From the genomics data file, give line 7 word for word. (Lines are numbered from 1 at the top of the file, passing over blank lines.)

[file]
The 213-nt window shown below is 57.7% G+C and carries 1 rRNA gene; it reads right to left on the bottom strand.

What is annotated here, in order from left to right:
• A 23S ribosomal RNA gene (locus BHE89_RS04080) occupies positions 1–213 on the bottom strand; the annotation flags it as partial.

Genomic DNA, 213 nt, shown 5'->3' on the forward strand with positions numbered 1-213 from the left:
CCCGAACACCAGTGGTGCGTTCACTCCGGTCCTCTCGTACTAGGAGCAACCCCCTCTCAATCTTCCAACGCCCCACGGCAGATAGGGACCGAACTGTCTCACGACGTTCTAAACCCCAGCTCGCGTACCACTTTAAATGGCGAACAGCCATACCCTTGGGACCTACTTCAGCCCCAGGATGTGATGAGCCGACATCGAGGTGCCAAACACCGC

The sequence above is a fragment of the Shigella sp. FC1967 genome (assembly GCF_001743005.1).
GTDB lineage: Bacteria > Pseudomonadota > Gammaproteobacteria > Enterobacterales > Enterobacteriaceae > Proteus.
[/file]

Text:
GTDB lineage: Bacteria > Pseudomonadota > Gammaproteobacteria > Enterobacterales > Enterobacteriaceae > Proteus.